What happens when you apply military-spec engineering to an automotive project? A nuclear-tipped, road-hugging cruise missile, that's what. Of course, creating a high-caliber, 760hp Corvette takes some serious brainpower-just throwing on some wings and things won't give a Vette a ballistic leap in performance. No, you need a company like Pratt & Miller Engineering, a full-service concern that specializes in design, development, and manufacturing for the motorsports, OEM automotive, aerospace, and defense sectors-a potentially explosive synergy, to be sure.
To light the fuse on the weapons payload of its latest Z06-based C6RS Corvette, P&M sought assistance from Brian Thomson of Thomson Automotive, who does a lot of development work on engine blocks for General Motors. Rather than trying to custom fabricate a new supercharger mount for a 6.2-liter LS9 crate engine, Thomson felt P&M could achieve prodigious output more efficiently and cost-effectively by using the 7.0-liter LS7 block as a foundation, and then adding on the LS9 intake and heads. That way, the ZR1 Eaton supercharger would fit right on-no fuss, no bother.
Of course, bolting on a blower case was the easy part. Optimizing the air /fuel mixture was the real challenge. To increase airflow from the puffer to match the increased cylinder displacement, Thomson reduced the size of the pulley so it would spin at 18,000 revs-2,000 more than on a stock LS9. He also richened up the fuel ratio by throwing on a set of bigger, 65-pound injectors, which required increasing the flow from the pump. Lastly, he switched out the factory E40 engine computer for the LS9's E67 unit, which provides a fatter fuel map.
Given the 10 pounds of pressurization (the same as on the LS9, but feeding a bigger volume of 427 cubes), Thomson went to Diamond Racing for a set of Teflon-coated, forged-aluminum, ceramic-topped pistons, dished to lower the compression ratio from 11.6:1 to 9:1. Fitted with bigger rings to prevent blow-by and oil consumption, they spin through a bore and stroke of 4.125x4.000 inches. The LS9 heads didn't need any porting, considering the final dyno numbers, but they were equipped with 2.16-inch titanium intake and 1.59-inch Inconel exhaust valves.
The result? An explosive 760 horses, along with an outrageous 830 lb-ft of torque. Although turning the blower faster (Eaton admits it can spin as high as 20,000 rpm) or swapping cams would unleash even more power, Thomson feels that would be overkill. As it is, there's more than enough impact at ground zero to make everybody run for cover.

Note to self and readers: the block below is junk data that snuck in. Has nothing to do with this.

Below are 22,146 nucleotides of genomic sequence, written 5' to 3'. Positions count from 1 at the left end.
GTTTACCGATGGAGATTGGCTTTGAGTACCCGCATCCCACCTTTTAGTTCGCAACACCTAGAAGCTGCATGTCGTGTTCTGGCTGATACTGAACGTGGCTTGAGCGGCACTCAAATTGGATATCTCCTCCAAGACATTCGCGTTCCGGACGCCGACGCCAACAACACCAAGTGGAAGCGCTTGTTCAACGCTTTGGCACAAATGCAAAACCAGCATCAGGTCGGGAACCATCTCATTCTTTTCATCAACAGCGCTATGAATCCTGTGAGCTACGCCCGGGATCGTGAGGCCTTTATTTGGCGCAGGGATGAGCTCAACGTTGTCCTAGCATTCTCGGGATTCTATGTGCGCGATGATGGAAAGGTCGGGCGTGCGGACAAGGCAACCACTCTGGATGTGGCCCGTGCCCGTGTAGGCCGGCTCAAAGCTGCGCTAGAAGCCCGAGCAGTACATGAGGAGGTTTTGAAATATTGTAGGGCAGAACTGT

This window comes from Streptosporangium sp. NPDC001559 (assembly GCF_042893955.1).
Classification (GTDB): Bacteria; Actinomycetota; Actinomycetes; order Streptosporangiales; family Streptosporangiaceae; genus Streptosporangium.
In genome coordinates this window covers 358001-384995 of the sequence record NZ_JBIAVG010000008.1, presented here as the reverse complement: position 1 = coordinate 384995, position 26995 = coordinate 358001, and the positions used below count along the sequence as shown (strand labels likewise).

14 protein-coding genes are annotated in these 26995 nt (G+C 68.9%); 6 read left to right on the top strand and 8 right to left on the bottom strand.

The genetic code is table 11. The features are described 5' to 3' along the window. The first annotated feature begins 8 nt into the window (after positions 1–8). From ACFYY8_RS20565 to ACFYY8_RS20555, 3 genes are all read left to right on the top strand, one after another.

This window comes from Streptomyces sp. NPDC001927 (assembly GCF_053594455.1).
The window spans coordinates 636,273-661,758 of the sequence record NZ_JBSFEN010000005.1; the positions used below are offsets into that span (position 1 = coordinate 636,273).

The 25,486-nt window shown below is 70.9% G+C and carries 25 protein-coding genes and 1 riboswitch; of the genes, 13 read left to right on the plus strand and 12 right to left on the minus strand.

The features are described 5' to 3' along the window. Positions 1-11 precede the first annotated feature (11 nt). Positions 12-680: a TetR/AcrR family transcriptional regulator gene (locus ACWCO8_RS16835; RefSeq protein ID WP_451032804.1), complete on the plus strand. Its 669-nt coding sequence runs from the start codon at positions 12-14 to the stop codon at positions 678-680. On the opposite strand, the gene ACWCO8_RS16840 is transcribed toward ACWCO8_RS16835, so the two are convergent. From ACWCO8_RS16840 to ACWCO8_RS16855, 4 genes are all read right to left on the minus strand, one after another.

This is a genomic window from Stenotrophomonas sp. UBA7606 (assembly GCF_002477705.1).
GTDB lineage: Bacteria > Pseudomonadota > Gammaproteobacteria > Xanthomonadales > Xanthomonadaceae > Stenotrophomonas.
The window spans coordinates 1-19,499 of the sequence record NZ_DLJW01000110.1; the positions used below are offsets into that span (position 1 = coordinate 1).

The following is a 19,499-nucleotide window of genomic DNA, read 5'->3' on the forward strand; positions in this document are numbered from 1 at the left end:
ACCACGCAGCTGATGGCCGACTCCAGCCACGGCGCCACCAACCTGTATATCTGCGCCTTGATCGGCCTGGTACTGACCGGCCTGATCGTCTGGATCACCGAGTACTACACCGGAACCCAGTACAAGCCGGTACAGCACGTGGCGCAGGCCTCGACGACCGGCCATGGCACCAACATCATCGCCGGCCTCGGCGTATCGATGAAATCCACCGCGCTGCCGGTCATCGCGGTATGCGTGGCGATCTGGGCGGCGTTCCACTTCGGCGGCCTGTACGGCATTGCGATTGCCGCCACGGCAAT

But we didn't duck into the bunker when this bomb landed, paint still drying on the blower case, at Mid America's Funfest in late September. We took aim with both camera and a deft foot on the throttle (well, stomping with our clodhoppers, actually), and started shooting at anything that moved. Turns out we were the ones really moving, as the traction control struggled to keep from being overwhelmed by an exquisite excess of power. We whipped around the placid farmlands of Effingham, Illinois, like we were impossibly late for a cornhusker's convention. Farmhands dropped pitchforks and cattle stopped in mid-chew as we whooshed by like a prairie tornado, a screaming yellow zonker scorching the local landscape.
The hot mill is only part of the C6RS story, though. Pratt & Miller incorporates other aspects of leading-edge R&D from its Corvid Technologies division. Based in the heart of stock-car country in Mooresville, North Carolina, this firm exemplifies P&M's scientific approach. Although initially conceived to bring state-of-the-art engineering and high-performance computing to competition cars (supporting a variety of GM Racing programs in the ALMS, SCCA, Grand-Am, and NASCAR racing series), Corvid also provides proprietary services to military and aerospace clients such as the U.S. Navy's Aegis Ballistic Missile Defense program.